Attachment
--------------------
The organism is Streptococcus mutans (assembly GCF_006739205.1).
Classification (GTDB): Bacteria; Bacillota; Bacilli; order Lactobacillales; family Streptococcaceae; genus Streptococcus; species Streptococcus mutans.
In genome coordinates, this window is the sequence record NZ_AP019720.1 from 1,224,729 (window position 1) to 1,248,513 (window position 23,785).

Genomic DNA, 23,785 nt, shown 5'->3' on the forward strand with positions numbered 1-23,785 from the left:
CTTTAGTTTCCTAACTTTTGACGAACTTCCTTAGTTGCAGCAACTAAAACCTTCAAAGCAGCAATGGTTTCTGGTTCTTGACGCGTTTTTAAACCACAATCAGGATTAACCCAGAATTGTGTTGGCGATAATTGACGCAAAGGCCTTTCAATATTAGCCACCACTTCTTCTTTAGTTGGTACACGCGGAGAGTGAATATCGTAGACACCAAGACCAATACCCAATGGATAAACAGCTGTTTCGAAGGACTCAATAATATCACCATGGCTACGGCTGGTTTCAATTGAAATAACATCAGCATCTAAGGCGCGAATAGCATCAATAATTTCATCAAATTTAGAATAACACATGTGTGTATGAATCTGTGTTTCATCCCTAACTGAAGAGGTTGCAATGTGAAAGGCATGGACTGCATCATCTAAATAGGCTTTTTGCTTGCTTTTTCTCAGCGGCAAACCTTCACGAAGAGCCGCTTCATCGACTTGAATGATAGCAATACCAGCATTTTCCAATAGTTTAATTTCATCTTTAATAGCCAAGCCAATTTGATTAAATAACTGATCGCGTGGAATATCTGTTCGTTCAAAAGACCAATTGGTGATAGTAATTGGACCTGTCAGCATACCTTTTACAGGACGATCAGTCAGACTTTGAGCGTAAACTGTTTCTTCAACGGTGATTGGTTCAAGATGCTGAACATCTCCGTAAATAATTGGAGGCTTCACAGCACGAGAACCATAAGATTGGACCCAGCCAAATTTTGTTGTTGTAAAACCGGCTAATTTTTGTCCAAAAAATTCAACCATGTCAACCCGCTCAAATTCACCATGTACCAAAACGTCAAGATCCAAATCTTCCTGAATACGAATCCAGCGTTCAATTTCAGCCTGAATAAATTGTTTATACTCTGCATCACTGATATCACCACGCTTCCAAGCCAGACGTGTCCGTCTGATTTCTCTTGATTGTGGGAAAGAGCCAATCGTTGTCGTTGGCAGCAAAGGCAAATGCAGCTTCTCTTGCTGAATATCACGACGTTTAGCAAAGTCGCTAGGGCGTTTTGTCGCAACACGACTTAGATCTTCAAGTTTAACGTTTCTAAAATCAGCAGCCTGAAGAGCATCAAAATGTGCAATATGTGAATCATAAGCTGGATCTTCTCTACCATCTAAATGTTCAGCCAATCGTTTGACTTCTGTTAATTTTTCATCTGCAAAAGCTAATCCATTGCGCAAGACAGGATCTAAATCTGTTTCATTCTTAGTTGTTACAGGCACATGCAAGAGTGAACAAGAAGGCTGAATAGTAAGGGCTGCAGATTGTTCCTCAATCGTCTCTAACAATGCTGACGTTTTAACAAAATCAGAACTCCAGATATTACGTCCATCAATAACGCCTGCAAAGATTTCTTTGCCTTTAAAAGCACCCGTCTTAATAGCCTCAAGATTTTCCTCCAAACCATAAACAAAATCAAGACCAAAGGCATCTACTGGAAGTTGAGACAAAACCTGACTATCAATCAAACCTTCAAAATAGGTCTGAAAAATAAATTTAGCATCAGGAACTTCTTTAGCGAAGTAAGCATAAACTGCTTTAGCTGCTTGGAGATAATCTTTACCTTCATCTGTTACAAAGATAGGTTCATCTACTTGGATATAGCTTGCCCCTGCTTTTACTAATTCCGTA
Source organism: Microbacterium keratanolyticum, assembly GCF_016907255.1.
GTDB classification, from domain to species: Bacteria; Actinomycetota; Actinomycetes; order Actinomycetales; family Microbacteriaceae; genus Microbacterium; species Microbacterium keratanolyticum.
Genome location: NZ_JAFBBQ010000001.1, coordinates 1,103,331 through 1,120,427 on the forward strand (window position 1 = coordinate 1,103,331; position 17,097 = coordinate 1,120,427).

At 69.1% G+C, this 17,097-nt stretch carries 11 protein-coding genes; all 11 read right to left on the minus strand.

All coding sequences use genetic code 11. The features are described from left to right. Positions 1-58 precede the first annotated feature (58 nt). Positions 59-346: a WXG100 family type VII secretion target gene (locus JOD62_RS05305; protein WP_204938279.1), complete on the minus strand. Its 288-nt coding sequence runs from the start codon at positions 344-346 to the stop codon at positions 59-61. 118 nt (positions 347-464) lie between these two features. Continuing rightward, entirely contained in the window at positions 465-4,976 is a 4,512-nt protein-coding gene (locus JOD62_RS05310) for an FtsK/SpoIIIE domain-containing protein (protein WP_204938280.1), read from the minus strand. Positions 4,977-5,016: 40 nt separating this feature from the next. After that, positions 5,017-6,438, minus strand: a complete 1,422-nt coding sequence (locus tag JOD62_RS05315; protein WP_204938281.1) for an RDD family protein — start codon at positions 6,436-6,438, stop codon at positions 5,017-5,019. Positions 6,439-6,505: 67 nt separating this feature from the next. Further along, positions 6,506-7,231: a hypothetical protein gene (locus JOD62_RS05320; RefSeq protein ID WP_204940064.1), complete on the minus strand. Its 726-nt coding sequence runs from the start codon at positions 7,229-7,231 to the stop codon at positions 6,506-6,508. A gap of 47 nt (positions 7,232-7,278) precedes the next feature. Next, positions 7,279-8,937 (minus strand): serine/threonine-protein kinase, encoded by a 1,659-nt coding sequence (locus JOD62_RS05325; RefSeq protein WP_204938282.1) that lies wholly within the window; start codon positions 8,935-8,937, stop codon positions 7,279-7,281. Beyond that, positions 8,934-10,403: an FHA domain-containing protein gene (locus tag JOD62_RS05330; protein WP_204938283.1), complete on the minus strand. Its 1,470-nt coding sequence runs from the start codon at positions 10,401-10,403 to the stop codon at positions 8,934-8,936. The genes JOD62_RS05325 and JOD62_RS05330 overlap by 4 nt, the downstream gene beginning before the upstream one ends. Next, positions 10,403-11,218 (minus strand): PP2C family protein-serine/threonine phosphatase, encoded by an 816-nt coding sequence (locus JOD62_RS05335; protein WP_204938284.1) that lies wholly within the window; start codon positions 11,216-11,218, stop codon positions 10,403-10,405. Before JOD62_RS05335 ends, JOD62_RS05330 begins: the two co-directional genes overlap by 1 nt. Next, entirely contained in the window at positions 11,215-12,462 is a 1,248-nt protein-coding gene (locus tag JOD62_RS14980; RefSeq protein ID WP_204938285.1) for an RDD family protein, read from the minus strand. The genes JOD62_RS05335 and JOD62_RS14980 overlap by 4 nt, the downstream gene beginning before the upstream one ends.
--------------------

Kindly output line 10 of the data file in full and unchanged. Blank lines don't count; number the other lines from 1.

All coding sequences use genetic code 11. The features are described from left to right. Positions 1-58 precede the first annotated feature (58 nt). Positions 59-346: a WXG100 family type VII secretion target gene (locus JOD62_RS05305; protein WP_204938279.1), complete on the minus strand. Its 288-nt coding sequence runs from the start codon at positions 344-346 to the stop codon at positions 59-61. 118 nt (positions 347-464) lie between these two features. Continuing rightward, entirely contained in the window at positions 465-4,976 is a 4,512-nt protein-coding gene (locus JOD62_RS05310) for an FtsK/SpoIIIE domain-containing protein (protein WP_204938280.1), read from the minus strand. Positions 4,977-5,016: 40 nt separating this feature from the next. After that, positions 5,017-6,438, minus strand: a complete 1,422-nt coding sequence (locus tag JOD62_RS05315; protein WP_204938281.1) for an RDD family protein — start codon at positions 6,436-6,438, stop codon at positions 5,017-5,019. Positions 6,439-6,505: 67 nt separating this feature from the next. Further along, positions 6,506-7,231: a hypothetical protein gene (locus JOD62_RS05320; RefSeq protein ID WP_204940064.1), complete on the minus strand. Its 726-nt coding sequence runs from the start codon at positions 7,229-7,231 to the stop codon at positions 6,506-6,508. A gap of 47 nt (positions 7,232-7,278) precedes the next feature. Next, positions 7,279-8,937 (minus strand): serine/threonine-protein kinase, encoded by a 1,659-nt coding sequence (locus JOD62_RS05325; RefSeq protein WP_204938282.1) that lies wholly within the window; start codon positions 8,935-8,937, stop codon positions 7,279-7,281. Beyond that, positions 8,934-10,403: an FHA domain-containing protein gene (locus tag JOD62_RS05330; protein WP_204938283.1), complete on the minus strand. Its 1,470-nt coding sequence runs from the start codon at positions 10,401-10,403 to the stop codon at positions 8,934-8,936. The genes JOD62_RS05325 and JOD62_RS05330 overlap by 4 nt, the downstream gene beginning before the upstream one ends. Next, positions 10,403-11,218 (minus strand): PP2C family protein-serine/threonine phosphatase, encoded by an 816-nt coding sequence (locus JOD62_RS05335; protein WP_204938284.1) that lies wholly within the window; start codon positions 11,216-11,218, stop codon positions 10,403-10,405. Before JOD62_RS05335 ends, JOD62_RS05330 begins: the two co-directional genes overlap by 1 nt. Next, entirely contained in the window at positions 11,215-12,462 is a 1,248-nt protein-coding gene (locus tag JOD62_RS14980; RefSeq protein ID WP_204938285.1) for an RDD family protein, read from the minus strand. The genes JOD62_RS05335 and JOD62_RS14980 overlap by 4 nt, the downstream gene beginning before the upstream one ends.